What will you do with your 100 year life?

Written by
Emma Birchall

06 Mar 2018

06 Mar 2018 • by Emma Birchall

When my grandmother was born in 1918 in Rangoon, Burma, average life expectancy was below 45 years of age. This year, she will celebrate her 100th birthday.

We’re living in a time of unprecedented gains in longevity. Around half of babies born today in advanced economies can expect to live to 100. And for other generations too, life will be far longer than our parents and grandparents.

Consider that if you were born in 1967, you have a 50% chance of reaching 91; and that if you were born ten years later this increases to 93.[1]

With this gift of longer life, comes the need to fundamentally rethink how we live and work. In particular, we will need to completely disrupt the traditional three-stage life that has defined us for generations. That is: education, work, and retirement.

Rethinking the three-stage life

Let’s start with retirement: These three stages worked well in previous generations when it was feasible to retire at 60 years of age with around a decade of leisure ahead of us. However, this simply doesn’t work if we are to live to 100. Few people can afford to, or will want to, spend 30 – 40 years in retirement. Instead, we need to be more thoughtful as individuals and organisations about how we build in opportunities for leisure and recuperation throughout our lives, rather than storing them all up for the final phase.

Next, work: living longer will surely mean working for longer – careers will extend into the 70s and possibly even 80s. However, the current ‘up-or-out’ culture in many organisations is not well suited to this reality. When careers become 50 year marathons rather than 30 year sprints, there must be flexibility to dial down as well as up, responsibility.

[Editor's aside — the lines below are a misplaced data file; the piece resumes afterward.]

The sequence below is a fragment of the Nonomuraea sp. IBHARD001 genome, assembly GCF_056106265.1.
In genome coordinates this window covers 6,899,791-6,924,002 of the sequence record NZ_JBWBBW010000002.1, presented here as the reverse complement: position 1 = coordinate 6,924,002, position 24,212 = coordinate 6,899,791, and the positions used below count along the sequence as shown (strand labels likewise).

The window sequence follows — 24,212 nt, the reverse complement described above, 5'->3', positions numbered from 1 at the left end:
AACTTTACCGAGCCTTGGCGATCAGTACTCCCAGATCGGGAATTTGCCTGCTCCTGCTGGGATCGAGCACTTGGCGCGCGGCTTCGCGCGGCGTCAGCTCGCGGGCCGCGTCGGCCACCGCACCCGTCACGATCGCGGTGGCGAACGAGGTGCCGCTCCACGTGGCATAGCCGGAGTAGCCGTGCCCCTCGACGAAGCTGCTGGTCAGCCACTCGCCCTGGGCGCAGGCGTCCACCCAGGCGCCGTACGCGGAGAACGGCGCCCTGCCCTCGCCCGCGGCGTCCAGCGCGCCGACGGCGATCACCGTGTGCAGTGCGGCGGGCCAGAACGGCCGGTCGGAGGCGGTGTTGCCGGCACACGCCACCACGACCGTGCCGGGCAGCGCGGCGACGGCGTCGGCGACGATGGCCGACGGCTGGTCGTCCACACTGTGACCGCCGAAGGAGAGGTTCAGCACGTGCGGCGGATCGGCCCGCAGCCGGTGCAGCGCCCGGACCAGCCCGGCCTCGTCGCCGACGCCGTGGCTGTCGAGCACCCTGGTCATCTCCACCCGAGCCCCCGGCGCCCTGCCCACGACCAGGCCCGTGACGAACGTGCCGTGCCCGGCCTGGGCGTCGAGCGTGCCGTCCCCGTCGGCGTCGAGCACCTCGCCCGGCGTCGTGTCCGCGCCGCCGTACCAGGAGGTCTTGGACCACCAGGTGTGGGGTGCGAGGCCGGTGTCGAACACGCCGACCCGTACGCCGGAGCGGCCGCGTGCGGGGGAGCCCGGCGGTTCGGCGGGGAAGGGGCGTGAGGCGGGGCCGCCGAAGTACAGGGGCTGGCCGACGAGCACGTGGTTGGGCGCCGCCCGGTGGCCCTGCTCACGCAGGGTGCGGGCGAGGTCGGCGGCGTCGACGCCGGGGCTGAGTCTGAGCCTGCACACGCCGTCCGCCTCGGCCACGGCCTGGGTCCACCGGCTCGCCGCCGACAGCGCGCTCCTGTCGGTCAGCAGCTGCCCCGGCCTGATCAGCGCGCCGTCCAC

Finally, education: learning will need to become a life-long endeavour. Over our longer careers, we will experience more disruption to skill sets as we are increasingly augmented by technology. The ways in which we add value to organisations and within society, will continually shift. And we need to be ready to adapt in the moment. This calls on individuals and organisations to make learning a continuous endeavour and one in which we invest time and energy throughout our lives.

Join me at the Changeboard Future Talent Conference on 22 March 2018 to explore what you will do with your 100-year life.


[1] Human Mortality Database, University of California, Berkeley and Max Planck Institute for Demographic Research, Germany